characteristics -- sweet, sour, pungent, hot, bitter, astringent? Does the
flavor linger? When you understand that flavor, add another one, and then
Notice the aroma. Our sense of smell heightens our sense of taste.
Because barbecue is always so aromatic, we may have a tendency to forget
this important area.
Do they marry, i.e. do they come together and form a brand new flavor,
something superior or something entirely new? Chili powder is an example
of a flavor marriage. The secondary flavors marry with the primary ones
and create a new flavor much greater than the sum of its parts. When
ginger and molasses marry, they create a flavor superior to either alone.
In another kind of marriage, one ingredient acts as a catalyst. Its
functions is not only to marry with another ingredient, but also to change
it. Salt is the most common catalyst. It marries with other flavors and
makes them brighter.
Acids are superior catalysts. Vinegar, lemon and lime, as well as wine,
keep primary flavors from disappearing. White wine vinegar punches up the
flavors of herbs and is often used in sauces for fish, while red wine keeps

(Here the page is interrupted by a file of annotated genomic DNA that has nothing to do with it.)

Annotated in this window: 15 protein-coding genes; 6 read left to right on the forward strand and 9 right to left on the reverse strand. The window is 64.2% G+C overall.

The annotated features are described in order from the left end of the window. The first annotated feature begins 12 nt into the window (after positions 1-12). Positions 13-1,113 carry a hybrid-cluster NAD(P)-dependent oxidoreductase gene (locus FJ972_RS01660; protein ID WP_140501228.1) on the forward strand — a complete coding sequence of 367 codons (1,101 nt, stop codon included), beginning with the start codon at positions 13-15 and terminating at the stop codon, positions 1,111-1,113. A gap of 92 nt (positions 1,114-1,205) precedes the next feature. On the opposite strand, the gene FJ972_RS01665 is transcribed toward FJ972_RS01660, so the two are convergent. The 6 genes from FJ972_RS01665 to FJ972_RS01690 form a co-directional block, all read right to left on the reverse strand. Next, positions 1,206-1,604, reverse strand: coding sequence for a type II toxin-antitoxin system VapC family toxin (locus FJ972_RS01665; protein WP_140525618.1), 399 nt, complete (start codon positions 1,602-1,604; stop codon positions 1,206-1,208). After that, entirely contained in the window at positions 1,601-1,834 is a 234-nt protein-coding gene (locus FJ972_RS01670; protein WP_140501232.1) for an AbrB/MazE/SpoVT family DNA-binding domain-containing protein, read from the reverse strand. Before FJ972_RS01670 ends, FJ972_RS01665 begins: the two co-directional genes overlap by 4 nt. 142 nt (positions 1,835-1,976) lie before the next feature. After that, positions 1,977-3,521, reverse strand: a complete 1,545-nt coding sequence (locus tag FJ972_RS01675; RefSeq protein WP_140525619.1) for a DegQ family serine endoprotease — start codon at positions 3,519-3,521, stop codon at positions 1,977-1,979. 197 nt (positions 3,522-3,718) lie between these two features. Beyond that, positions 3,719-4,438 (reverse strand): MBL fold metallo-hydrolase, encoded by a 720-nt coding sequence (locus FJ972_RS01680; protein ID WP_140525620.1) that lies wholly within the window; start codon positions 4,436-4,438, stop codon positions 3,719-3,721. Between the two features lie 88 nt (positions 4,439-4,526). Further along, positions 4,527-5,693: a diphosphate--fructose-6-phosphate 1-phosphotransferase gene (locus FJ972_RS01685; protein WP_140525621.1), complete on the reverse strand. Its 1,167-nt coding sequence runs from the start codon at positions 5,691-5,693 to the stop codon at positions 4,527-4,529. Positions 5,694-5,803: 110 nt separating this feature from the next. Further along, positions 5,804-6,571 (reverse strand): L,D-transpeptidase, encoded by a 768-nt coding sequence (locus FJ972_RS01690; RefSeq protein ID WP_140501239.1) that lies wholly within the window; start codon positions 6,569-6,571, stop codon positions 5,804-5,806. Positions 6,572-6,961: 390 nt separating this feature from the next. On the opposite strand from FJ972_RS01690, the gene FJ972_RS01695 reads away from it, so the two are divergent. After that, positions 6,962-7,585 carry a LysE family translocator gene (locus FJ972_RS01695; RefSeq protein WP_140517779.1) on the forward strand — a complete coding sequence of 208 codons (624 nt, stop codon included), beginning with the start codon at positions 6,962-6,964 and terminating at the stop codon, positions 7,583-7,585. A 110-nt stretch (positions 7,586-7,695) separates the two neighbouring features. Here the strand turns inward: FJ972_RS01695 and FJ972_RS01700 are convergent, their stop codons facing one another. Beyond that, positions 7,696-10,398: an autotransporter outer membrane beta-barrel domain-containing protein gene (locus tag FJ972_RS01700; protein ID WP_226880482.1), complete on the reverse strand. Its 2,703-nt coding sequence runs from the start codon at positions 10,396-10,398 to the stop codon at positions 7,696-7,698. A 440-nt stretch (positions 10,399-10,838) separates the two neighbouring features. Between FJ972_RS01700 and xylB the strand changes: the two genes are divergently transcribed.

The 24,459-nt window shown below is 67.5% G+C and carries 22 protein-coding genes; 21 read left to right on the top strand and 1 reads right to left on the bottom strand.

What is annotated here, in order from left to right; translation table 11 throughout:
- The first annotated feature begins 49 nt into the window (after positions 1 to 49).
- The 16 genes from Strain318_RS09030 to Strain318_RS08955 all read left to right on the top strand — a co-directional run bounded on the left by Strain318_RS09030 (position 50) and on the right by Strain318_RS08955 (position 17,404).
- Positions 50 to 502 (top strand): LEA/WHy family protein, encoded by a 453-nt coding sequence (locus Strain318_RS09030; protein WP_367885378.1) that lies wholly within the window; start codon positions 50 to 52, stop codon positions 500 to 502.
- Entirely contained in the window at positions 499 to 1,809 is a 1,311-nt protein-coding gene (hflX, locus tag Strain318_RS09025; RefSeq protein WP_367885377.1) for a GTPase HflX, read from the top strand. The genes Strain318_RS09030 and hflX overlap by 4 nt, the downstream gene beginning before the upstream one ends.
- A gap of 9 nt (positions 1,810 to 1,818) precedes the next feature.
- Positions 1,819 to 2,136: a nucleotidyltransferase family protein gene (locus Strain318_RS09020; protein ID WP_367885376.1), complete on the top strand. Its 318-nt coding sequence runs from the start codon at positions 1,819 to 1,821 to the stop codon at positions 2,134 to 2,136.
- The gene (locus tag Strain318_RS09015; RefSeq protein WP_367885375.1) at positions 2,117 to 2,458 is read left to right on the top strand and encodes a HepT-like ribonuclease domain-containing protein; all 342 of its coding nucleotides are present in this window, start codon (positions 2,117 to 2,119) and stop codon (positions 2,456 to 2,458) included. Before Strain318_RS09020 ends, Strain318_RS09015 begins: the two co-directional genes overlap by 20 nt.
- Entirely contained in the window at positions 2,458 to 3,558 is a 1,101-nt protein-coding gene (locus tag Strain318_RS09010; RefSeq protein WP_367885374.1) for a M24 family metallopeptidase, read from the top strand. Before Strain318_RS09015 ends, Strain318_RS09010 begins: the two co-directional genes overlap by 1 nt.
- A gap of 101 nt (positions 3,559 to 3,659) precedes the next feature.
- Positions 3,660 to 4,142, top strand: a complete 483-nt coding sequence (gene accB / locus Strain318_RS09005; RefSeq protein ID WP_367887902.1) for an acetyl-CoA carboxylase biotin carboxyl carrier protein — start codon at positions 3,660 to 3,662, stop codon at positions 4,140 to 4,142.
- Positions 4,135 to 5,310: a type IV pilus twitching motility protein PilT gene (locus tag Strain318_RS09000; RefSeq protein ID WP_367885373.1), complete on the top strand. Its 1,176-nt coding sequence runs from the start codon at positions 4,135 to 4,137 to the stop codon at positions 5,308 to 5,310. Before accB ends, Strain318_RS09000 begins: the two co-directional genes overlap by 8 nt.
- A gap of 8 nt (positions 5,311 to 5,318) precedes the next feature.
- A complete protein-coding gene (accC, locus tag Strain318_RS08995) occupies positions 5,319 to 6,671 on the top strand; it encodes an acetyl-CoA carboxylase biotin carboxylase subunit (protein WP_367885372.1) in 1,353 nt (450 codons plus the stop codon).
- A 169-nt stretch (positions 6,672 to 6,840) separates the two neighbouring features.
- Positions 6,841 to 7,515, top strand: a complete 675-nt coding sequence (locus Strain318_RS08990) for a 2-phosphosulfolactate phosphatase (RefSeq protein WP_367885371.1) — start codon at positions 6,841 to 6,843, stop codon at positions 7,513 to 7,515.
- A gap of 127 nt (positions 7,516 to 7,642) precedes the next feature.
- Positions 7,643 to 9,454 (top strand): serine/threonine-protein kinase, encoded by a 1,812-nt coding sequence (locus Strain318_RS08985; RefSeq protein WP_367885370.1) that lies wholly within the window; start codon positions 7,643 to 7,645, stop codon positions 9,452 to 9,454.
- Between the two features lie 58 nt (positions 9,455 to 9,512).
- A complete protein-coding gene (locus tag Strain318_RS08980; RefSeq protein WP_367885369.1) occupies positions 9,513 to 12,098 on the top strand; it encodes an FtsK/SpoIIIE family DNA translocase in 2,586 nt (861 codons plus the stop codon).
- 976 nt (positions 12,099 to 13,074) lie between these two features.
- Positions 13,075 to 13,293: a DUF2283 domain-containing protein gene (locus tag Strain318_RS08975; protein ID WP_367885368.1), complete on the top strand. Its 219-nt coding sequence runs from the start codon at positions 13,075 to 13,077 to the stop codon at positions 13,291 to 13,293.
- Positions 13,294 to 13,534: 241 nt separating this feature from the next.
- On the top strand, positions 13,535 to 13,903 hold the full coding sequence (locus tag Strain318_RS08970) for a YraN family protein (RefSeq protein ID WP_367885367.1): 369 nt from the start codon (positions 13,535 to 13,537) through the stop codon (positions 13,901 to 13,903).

the flavors of beef stew intact. Vinegar lifts certain flavors out of the
background and makes them more prominent.
Are the flavors opposite? Do they balance? Do they cancel each outer
out? Do they emphasize the flavors? Sweet/sour, sweet/salty, sweet/hot
are all opposites which emphasize the flavors. No cuisine is more
dependent on opposites than barbecue. Sweet and sour is our name. Getting
the right balance is the trick. Equal amounts of sugar and salt will
actually cancel each other out. Keep in mind sour flavors balance salty
ones, sugar cancels bitterness, i.e. in cocoa, sugar cancels the bitterness
and makes the chocolate wonderful. Spicy flavors are balanced by fruity
ones, which is why pepper is good on strawberries and great in a sweet wine